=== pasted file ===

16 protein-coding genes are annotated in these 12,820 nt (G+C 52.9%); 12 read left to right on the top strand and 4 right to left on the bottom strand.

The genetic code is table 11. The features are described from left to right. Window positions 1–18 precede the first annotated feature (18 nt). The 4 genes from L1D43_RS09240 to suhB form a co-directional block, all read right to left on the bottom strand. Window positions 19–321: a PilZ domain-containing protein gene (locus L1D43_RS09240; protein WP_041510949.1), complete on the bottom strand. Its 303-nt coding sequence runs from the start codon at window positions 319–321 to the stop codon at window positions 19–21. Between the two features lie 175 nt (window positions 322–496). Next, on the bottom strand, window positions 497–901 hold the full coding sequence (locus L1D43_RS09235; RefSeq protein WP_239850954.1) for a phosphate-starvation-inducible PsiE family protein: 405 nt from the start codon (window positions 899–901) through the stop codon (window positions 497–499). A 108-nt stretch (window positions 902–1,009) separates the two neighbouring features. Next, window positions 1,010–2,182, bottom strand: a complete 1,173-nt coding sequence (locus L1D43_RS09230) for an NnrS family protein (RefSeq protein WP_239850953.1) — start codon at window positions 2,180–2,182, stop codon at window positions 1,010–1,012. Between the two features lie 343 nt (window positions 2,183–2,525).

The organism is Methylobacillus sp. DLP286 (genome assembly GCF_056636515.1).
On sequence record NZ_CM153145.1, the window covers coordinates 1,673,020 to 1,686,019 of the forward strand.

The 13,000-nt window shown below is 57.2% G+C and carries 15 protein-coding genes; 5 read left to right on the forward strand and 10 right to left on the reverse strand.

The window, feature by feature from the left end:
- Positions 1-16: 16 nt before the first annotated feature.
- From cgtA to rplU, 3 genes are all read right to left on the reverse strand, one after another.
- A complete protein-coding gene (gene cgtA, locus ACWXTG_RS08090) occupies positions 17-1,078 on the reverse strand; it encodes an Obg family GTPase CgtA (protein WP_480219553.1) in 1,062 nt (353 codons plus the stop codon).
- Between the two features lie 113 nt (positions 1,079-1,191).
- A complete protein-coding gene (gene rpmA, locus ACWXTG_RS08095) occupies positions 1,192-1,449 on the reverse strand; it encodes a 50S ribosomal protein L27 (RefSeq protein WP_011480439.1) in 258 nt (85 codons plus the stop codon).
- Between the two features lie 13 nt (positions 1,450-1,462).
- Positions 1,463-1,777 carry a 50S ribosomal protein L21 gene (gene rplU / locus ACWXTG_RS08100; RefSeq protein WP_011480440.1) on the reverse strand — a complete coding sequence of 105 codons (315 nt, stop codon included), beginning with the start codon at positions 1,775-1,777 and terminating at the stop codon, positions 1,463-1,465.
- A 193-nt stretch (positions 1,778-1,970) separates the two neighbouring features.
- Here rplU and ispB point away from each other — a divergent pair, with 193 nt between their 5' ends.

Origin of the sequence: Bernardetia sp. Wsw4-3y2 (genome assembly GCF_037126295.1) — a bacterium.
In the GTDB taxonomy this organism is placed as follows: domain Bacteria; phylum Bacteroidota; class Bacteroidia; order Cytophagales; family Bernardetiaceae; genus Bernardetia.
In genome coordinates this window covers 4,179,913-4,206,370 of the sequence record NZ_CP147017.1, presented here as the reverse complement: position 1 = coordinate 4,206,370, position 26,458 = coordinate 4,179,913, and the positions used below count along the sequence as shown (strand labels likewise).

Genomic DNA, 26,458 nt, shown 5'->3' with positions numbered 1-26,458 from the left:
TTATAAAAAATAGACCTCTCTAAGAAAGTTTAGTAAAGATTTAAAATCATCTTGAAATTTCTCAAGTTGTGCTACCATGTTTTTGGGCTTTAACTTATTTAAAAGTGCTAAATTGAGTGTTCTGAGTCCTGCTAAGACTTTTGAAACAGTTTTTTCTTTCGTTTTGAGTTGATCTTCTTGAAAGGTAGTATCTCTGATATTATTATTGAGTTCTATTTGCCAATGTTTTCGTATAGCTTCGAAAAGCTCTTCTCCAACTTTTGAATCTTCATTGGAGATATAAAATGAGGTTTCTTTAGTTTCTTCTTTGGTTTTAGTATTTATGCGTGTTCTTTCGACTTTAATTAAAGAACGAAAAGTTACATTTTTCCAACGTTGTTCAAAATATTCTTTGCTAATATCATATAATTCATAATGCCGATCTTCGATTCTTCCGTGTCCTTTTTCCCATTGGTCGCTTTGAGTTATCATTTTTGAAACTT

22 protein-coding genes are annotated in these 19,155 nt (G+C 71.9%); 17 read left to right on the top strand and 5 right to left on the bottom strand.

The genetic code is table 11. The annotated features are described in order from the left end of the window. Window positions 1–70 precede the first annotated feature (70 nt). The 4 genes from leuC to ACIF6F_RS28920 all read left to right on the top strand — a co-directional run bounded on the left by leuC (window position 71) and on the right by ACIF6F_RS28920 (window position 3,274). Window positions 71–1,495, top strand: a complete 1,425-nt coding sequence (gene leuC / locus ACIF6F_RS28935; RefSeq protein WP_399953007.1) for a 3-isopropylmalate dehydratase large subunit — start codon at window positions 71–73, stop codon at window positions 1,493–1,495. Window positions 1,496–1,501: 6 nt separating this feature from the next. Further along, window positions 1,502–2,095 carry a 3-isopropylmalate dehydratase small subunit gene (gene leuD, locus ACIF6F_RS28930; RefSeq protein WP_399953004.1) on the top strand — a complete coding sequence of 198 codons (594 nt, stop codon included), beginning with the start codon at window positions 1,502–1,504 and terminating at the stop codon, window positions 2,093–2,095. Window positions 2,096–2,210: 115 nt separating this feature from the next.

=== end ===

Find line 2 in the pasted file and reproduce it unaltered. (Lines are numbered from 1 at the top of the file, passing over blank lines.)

The genetic code is table 11. The features are described from left to right. Window positions 1–18 precede the first annotated feature (18 nt). The 4 genes from L1D43_RS09240 to suhB form a co-directional block, all read right to left on the bottom strand. Window positions 19–321: a PilZ domain-containing protein gene (locus L1D43_RS09240; protein WP_041510949.1), complete on the bottom strand. Its 303-nt coding sequence runs from the start codon at window positions 319–321 to the stop codon at window positions 19–21. Between the two features lie 175 nt (window positions 322–496). Next, on the bottom strand, window positions 497–901 hold the full coding sequence (locus L1D43_RS09235; RefSeq protein WP_239850954.1) for a phosphate-starvation-inducible PsiE family protein: 405 nt from the start codon (window positions 899–901) through the stop codon (window positions 497–499). A 108-nt stretch (window positions 902–1,009) separates the two neighbouring features. Next, window positions 1,010–2,182, bottom strand: a complete 1,173-nt coding sequence (locus L1D43_RS09230) for an NnrS family protein (RefSeq protein WP_239850953.1) — start codon at window positions 2,180–2,182, stop codon at window positions 1,010–1,012. Between the two features lie 343 nt (window positions 2,183–2,525).